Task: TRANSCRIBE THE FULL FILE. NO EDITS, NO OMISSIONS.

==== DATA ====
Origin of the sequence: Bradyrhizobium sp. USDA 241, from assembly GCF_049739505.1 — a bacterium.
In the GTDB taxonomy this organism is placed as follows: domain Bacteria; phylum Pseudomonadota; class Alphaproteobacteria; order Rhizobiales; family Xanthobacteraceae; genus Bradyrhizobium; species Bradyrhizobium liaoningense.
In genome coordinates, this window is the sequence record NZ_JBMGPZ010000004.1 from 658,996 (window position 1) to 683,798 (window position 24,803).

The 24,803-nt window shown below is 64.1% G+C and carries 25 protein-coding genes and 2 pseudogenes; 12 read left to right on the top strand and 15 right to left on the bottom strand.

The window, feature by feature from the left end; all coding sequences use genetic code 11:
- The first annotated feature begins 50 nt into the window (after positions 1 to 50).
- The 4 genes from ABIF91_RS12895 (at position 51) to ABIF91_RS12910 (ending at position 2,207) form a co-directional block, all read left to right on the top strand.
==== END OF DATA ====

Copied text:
Origin of the sequence: Bradyrhizobium sp. USDA 241, from assembly GCF_049739505.1 — a bacterium.
In the GTDB taxonomy this organism is placed as follows: domain Bacteria; phylum Pseudomonadota; class Alphaproteobacteria; order Rhizobiales; family Xanthobacteraceae; genus Bradyrhizobium; species Bradyrhizobium liaoningense.
In genome coordinates, this window is the sequence record NZ_JBMGPZ010000004.1 from 658,996 (window position 1) to 683,798 (window position 24,803).

The 24,803-nt window shown below is 64.1% G+C and carries 25 protein-coding genes and 2 pseudogenes; 12 read left to right on the top strand and 15 right to left on the bottom strand.

The window, feature by feature from the left end; all coding sequences use genetic code 11:
- The first annotated feature begins 50 nt into the window (after positions 1 to 50).
- The 4 genes from ABIF91_RS12895 (at position 51) to ABIF91_RS12910 (ending at position 2,207) form a co-directional block, all read left to right on the top strand.